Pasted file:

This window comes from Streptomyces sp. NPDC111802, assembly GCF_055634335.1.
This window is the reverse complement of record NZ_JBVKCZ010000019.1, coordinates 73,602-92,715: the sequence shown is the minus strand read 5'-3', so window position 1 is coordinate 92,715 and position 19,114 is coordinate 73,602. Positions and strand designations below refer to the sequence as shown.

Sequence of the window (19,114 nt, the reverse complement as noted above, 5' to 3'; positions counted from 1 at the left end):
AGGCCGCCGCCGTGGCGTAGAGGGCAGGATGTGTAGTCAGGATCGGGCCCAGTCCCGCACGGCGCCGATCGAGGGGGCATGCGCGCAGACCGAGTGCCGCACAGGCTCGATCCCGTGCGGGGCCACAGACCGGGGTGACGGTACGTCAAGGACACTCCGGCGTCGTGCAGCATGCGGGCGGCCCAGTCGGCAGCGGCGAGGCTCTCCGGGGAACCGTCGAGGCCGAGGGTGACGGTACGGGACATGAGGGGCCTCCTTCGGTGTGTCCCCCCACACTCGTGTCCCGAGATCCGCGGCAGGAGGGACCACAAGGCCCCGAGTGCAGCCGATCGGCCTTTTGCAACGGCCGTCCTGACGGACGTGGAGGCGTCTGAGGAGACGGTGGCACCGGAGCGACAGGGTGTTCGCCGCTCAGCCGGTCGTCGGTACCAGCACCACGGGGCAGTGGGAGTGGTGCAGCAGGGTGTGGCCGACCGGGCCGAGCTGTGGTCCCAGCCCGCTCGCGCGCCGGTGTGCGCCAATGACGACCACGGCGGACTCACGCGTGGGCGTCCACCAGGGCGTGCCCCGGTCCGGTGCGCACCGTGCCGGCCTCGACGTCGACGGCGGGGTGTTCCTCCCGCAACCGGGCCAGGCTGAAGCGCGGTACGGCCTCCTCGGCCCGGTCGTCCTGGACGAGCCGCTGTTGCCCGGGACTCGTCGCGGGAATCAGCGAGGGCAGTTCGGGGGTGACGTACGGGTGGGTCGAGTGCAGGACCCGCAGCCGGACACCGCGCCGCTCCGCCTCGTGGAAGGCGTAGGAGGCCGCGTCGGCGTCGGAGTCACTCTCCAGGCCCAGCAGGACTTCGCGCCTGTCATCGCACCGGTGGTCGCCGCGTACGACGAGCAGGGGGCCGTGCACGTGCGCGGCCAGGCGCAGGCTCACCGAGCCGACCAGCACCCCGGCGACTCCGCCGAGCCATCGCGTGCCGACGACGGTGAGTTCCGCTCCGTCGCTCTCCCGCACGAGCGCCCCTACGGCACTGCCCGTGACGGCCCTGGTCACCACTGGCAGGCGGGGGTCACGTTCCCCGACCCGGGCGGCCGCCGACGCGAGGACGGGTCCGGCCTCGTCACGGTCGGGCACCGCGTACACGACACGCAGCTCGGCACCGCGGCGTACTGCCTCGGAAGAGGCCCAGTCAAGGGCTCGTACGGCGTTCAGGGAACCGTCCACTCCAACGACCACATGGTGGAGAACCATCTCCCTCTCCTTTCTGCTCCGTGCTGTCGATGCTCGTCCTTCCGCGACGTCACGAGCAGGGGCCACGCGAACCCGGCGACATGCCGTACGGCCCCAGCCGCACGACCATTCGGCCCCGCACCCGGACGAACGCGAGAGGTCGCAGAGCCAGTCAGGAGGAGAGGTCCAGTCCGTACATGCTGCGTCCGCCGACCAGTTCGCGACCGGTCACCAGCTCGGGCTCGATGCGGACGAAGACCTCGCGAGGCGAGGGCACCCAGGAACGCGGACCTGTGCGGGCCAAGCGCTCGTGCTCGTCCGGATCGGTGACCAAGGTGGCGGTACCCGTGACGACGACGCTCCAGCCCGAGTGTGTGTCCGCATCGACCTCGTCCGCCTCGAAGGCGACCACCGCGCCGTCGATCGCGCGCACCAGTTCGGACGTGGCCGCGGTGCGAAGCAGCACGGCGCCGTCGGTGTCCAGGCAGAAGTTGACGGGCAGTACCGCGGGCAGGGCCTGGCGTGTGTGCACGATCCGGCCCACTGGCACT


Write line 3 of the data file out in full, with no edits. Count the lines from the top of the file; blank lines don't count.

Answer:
Sequence of the window (19,114 nt, the reverse complement as noted above, 5' to 3'; positions counted from 1 at the left end):